The opioid epidemic in the US continues to get worse. In 2017, the number of opioid-related deaths in the US increased by about 16 percent–an acceleration in a decades-long trend. The opioid epidemic has been driven by the excessive prescription of opioid medication starting in the mid 1990s with a marketing campaign to convince doctors that pain was being undertreated and OxyContin was a safe solution. On the basis of questionable research, doctors began prescribing opioids much more freely. Now we know that opioid painkillers are addictive after all, and every year the death toll continues to rise. One thing people find particularly disturbing about the current epidemic is that many people have become addicted by following their doctors’ advice. People from all walks of life who normally would not have used opioids found themselves dependent after an accident or a medical procedure just because they took their medication as directed. In the abundant media coverage of the opioid crisis, there have been many such stories. They are often of athletes who get surgery to repair an injury, or of teens who have had their wisdom teeth extracted. There are roughly 3.5 million wisdom tooth extractions every year in the US and patients are typically prescribed opioid painkillers to treat the pain following the procedure. This is many teens’ first exposure to opioids. Typically, only a few days’ worth of painkillers are necessary, but patients are often prescribed more, sometimes as much as month’s worth. This is especially troubling, because most people get their wisdom teeth out in their teens or early twenties, when they are most vulnerable to addiction. One study found that patients between the ages of 13 and 30 were almost three times as likely to keep refilling their prescriptions for opioid painkillers several weeks after the wisdom tooth extraction. Patients in their late twenties were at the highest risk of persistent use. If you need a wisdom tooth extraction, be sure to discuss pain management with your dentist or oral surgeon. Although opioid medication is routinely prescribed, it may not be necessary and it may not be the best medication for you. If you have a history of addiction to opioids or anything else, it’s crucial to tell your dentist. Anyone with a history of mental illness, including depression or anxiety disorders is also at higher risk for developing addiction to opioids. The good news is that studies have found that ordinary NSAIDs like ibuprofen might actually be more effective for pain following a wisdom tooth extraction. In general, doctors and dentists are becoming more aware of the opioid problem and making efforts to meet CDC guidelines for prescriptions. Still, it’s best to be informed about the risks and make your own decisions.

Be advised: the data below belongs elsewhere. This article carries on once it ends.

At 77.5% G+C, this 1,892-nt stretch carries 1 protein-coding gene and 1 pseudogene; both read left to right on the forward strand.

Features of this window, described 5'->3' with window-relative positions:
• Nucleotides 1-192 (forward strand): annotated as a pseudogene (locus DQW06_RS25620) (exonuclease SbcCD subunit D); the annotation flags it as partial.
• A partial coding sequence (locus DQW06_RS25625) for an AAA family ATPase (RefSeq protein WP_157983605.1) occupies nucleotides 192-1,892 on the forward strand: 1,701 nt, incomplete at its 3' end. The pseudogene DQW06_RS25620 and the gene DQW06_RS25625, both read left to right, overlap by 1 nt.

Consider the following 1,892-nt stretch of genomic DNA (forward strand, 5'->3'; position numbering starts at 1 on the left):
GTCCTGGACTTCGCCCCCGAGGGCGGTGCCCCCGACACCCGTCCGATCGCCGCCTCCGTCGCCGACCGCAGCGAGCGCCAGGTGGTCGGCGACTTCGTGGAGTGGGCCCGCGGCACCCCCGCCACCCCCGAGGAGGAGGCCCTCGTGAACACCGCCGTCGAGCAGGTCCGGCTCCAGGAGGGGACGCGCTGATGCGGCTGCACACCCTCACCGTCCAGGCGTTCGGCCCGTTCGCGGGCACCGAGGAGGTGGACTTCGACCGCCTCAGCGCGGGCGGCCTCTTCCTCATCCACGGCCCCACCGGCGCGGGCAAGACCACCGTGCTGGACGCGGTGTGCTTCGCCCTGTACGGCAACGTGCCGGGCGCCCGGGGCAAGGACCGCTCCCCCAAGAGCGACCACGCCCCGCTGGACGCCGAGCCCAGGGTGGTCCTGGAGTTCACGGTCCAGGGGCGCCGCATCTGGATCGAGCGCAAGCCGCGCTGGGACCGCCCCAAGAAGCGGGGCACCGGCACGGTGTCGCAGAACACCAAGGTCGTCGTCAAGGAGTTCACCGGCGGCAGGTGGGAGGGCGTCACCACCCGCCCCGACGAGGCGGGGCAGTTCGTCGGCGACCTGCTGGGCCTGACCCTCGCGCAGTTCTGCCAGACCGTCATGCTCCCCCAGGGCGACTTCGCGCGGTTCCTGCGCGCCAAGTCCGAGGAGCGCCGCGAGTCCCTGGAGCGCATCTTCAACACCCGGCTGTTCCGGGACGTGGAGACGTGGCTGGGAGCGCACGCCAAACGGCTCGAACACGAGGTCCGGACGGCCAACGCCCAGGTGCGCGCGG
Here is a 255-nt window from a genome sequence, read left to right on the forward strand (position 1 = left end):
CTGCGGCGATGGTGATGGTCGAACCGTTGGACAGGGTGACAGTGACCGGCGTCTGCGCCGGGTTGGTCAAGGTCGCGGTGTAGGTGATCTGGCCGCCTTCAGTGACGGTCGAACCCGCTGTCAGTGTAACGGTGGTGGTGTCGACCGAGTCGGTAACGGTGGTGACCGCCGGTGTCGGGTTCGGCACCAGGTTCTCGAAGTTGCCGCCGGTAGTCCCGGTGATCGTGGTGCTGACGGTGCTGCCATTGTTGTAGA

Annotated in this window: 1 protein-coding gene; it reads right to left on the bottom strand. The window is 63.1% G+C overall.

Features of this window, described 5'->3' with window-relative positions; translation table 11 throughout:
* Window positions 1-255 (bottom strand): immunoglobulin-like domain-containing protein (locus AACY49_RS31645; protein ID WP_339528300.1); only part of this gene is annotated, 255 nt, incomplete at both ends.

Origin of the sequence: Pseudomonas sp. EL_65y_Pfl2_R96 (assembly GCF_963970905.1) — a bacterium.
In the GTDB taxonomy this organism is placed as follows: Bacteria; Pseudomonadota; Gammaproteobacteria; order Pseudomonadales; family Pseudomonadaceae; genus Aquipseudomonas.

If you or someone you love is struggling with opioid addiction or mental illness, we can help. Recovery Ways is a premier drug and alcohol addiction treatment facility located in Salt Lake City, Utah. We have the resources to effectively treat a dual diagnosis. Our mission is to provide the most cost-effective, accessible substance abuse treatment to as many people as possible. Request information online or call us today at 1-888-986-7848.